Another old-school journalist who just doesn’t get it

The Los Angeles Times again has a columnist who just doesn’t get it.

This time it’s Bill Dwyre’s turn to say something stupid.

We blog before we report, when it should be the other way around.

We write more about ourselves than we do about our subjects. We have Facebook and YouTube, and we see the world as being all about us, on all topics, every day. News isn’t news unless we agree with it.

Let’s settle this once and for all: blogging is just a tool. That’s all it is. You can have a just-the-facts blog or you can have a just-opinions blog — just like written content in a newspaper.

We have reporters and columnists. Bloggers can be either one — or both.

The smart papers do blog before they report — if you take “report” in the sense that a 62-year-old reason why the Times is the Titanic of newspapers like Dwyre wants you to believe. He’s one of those people that believes news can only be “reported” in the printed pages or with a traditional news story.

The smart news companies (the LA Times is firmly a newsPAPER) report in whatever manner makes the most sense. News breaks? They have a breaking news blog, they use twitter, they use something — anything — more immediate than a full-fledged 15-inch story (or 30 in many cases).

News organizations that get it report as news breaks. They inform readers when they know the facts, but they don’t wait until they have a traditional news story, because the traditional way of reporting news is the old way — the wrong way — to report on the Web.

And we should be using social sites like YouTube, Facebook, Twitter, etc to help connect with your audience, to help be apart of the community and to have a conversation.

When you look at the papers doing the worst, you know why. It’s because the top people just don’t get it. They think they own the news.

No one owns the news.

  • http://offstone.blogspot.com/ bob halligan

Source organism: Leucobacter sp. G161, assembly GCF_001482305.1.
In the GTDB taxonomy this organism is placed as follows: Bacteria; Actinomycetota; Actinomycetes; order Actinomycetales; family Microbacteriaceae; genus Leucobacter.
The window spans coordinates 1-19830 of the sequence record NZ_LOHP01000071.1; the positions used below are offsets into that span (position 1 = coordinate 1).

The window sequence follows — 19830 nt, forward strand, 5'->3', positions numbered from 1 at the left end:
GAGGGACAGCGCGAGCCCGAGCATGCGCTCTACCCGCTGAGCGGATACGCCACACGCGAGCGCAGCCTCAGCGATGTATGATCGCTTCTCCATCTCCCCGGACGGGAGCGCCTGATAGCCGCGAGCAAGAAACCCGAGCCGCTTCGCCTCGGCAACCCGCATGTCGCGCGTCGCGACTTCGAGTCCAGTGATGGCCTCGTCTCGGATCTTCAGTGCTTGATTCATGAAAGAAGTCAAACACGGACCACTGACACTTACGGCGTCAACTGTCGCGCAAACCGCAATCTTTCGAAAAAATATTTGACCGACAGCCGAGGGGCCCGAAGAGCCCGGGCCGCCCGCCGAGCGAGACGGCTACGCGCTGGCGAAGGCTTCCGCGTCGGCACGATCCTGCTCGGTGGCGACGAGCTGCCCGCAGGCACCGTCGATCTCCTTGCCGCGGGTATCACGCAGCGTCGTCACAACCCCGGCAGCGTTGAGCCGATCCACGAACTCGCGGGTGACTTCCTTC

Rather than a tit-for-tat, he-said-she-said round-up of who has said something stupid, how about links to the people you think are good at this — news organisations who do report breaking news via blogs, who do use YouTube, Facebook, Twitter as part of a conversation with the audience? So that those people out there can learn from others’ mistakes?

    This post is a whine — you’re saying “it should be so” and then saying “but somebody else should figure it out”. Much better to post your suggested solutions to problems rather than complaining about who got it wrong.

    And for the love of God, and your own body, can we please deep six the “get it” and “don’t get it” bs?

  • http://offstone.blogspot.com/ bob halligan
  • http://www.patthorntonfiles.com pat

    If you’ve read my blog, you’ll find plenty of examples. I’m not going to rehash them every time I post.

    This post was about a specific column and columnist. If I was taking the column out of context, I wouldn’t have linked to it. That’s called context.

    There is a lot I disagree with in the column, but I choose to pick one part of his column to deal with. Britney Spears IS news, despite what he thinks. The media has just done a poor job of reporting on it properly.

    Mental illness if very serious. Her recent troubles should be a launching pad to talk about a bigger and deeper issue. She is a great example to use. The media, however, likes to take the easy way out with titillation.

    When you get it, I’ll drop the phrase. Deal?

  • http://offstone.blogspot.com/ bob halligan

    If it wasn’t evident from me posting a comment on your blog that I read it, I apologise.

    But not everyone does read it — some people will come to this particular post from a search engine or a link from another blog. Surely, just as a service to your audience, you could flesh out who does what well immediately after you trash the bad stuff. That would be constructive.

    Your post gave none of the context of the event that Dwyre was writing about — he wrote 946 words on racism, irresponsible reporting and the scramble for internet ratings, among other things. You quoted 52 of his words — about five per cent — to make your case that the Times is the Titanic of papers. That’s not context — that’s completely selective packaging of a soundbite to suit your agenda. But you linked to it, so that’s ok.

    Maybe you should go back and re-read the column because he makes exactly the same point about Britney Spears that you do. And at least he managed to spell her name correctly.